Galactic Hunter.com's Star Wars Q&A with Adam Pawlus
March 1, 2010

 

1. I have a question about release dates. Why does there seem to be such a lack of information when it comes to the release dates for everything? Is it that Hasbro doesn't know exactly when they'll be shipping things? I understand that the estimates at Comic Con were exactly that: estimates. But I can't seem to find a bit of information regarding the release dates of The Force Unleashed packs at Toys R Us, the Comic Pack wave that includes Tholme, and the final wave (the EU wave). Do you have any idea when any of these are coming out? I also thought I read somewhere that the EU wave was being moved to a Toys R Us/Online Retailer exclusive. Is this true?
--Kyle

Since forever, toy release dates are always bad. Always. Unless there's an artificial street date, which means they hold product back when they could have put it out earlier, stuff shows up pretty much whenever it shows up. Really, it's part of the sport. When it comes to these products, the pre-order dates on various online stores are your best guess for these things because those do come from Hasbro-- but they miss their targets frequently. It's basically normal.

Hasbro did confirm the EU wave will indeed get an exclusive window at Toys "R" Us this Spring, and Hasbro seems to say that product will go to online accounts in June. So if you have a pre-order, you may as well keep it. Just don't expect to ever see this wave at a Wal-Mart or Target in the USA.

2. I was wondering what your thoughts were with regard to Hasbro and how closely they pay attention to or consider the secondary market.

The recent Qui Gon and Eopie set and the McQuarrie sets seemed like Hasbro taking a look at Ebay and saying "Hey, we could be making money off those old things!"

Do you think they ever do examine what's going on with the secondary market to decide what to re-release? And don't releases like the McQuarrie sets kind of deflate some of the fun of getting the hard sought figures in the first place, lowering the appeal of the hobby to some?

The Rocket Firing Fett in particular has me imagining a future flooded by new Vinyl Caped Jawas and Blue Snaggletooths.

On the other hand, do you think Hasbro ever creates something with secondary market demand in mind, like the "extremely limited" comic packs for Celebration V and SDCC? Or is that just silly posturing and they'll always try to fill whatever demand they can??
--Zack

While Hasbro does pay attention to the secondary market, they pay more attention to fan outcry. If we say "hey, I can't get this and I want it" and dozens of other fans say the same thing, then there's a market they could be missing out on if they don't make more of something. I was quite surprised with the Eopie mail-in simply because the secondary market prices, while high, have been declining steadily and it seems fans were mostly asking for it because they thought other fans wanted it. (Protip: be selfish.)

The Rocket Firing Boba Fett isn't being reproduced because it's rare or expensive, but because it's a legend. This item is Hasbro saying "hey adult collectors, we have something that may be of interest to you that statistically, you know about and do not have." I've met maybe two fans who have one. And while this is still an imitation, it's as close as we're probably going to get-- I'll be quite curious to see if fans will shell out for four or five carded figures to get one. The vinyl Jawa simply isn't as cool, and the blue Sears Snaggletooth, technically, has been redone for the modern line. It's also not quite as legendary as Boba Fett.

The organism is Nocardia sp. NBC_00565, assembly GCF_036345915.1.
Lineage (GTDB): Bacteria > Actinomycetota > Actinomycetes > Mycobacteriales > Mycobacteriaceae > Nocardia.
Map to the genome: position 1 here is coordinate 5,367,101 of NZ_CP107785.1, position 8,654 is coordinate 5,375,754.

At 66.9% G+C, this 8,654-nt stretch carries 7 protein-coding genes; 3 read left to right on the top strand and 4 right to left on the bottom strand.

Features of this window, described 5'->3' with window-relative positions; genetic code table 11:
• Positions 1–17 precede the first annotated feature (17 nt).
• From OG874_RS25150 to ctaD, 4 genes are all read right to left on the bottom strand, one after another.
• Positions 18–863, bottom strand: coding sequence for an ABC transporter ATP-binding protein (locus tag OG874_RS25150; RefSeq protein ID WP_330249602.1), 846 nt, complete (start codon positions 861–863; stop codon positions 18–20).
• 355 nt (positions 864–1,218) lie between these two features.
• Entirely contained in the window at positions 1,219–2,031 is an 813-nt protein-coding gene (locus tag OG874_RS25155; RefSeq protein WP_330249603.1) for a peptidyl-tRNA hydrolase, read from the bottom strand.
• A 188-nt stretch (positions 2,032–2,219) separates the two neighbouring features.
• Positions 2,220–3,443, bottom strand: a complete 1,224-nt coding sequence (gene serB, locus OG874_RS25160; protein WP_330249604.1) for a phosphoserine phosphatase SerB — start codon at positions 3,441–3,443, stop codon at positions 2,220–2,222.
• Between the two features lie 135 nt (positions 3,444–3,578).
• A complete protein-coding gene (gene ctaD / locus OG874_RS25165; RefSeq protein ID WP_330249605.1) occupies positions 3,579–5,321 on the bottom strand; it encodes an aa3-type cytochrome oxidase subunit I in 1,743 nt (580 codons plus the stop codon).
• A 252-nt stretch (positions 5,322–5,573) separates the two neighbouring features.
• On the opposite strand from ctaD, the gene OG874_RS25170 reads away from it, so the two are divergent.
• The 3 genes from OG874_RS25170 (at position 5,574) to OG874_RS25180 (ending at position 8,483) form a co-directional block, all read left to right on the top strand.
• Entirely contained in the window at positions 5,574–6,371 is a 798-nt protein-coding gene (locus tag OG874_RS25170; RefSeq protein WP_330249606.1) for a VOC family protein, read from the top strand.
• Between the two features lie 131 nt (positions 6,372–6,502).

The McQuarrie sets are another example of fan demand. Fans would not shut up about getting boxed sets of these figures since the line got announced, and as far as I can tell they seem to be somewhat slow sellers. (If you ask me, it was a mistake. The secondary market prices for the carded figures came down quite a bit before these were even confirmed.) I personally have been asked for these countless times, and well, I'm not a big fan of straight-up reissues. But that's me.

The "extremely limited" thing is probably something of an exaggeration, in part to avoid what happened with previous years' convention exclusives which may be worth less than issue price. It's hype. Even if it is more limited, the collector's pool has shrunk and the character choices probably won't pull in as many casual fans. Just because you go to Celebration doesn't mean you're going to know who Camie and Fixer are, and even if you do, there's no guarantee you're going to care. I wouldn't worry about these, even if the run is smaller the real secondary market value for most modern Star Wars items tends to be low to the point where all you'll need to do is wait a little bit.

3. WHAT THE HELL was Hasbro thinking going with the closed peg hook on the vintage figures? I couldn't believe it when I first saw the pictures. I understand they're giving us the whole vintage thing, which is great, but isn't that kind of a HUGE step backwards in retail merchandising? So, let's say there's one figure you want. Oh good, they have it. . .and it's the tenth figure back on the peg. So now I get to remove the nine figures ahead of it just to get to the one. It's going to be a nightmare. Remember this trick from the old days: envision the same scenario as above, but instead of removing all of the other figures, you just yanked the one you wanted straight down. Hey, I was little, I didn't know better. I'm sure Hasbro is going to love the complaints they get from retailers about all of the figures they can't hang back up because they've been torn off the peg. Seriously, this has got to be the dumbest thing they've done. What are your thoughts and do you know what the hell they were thinking?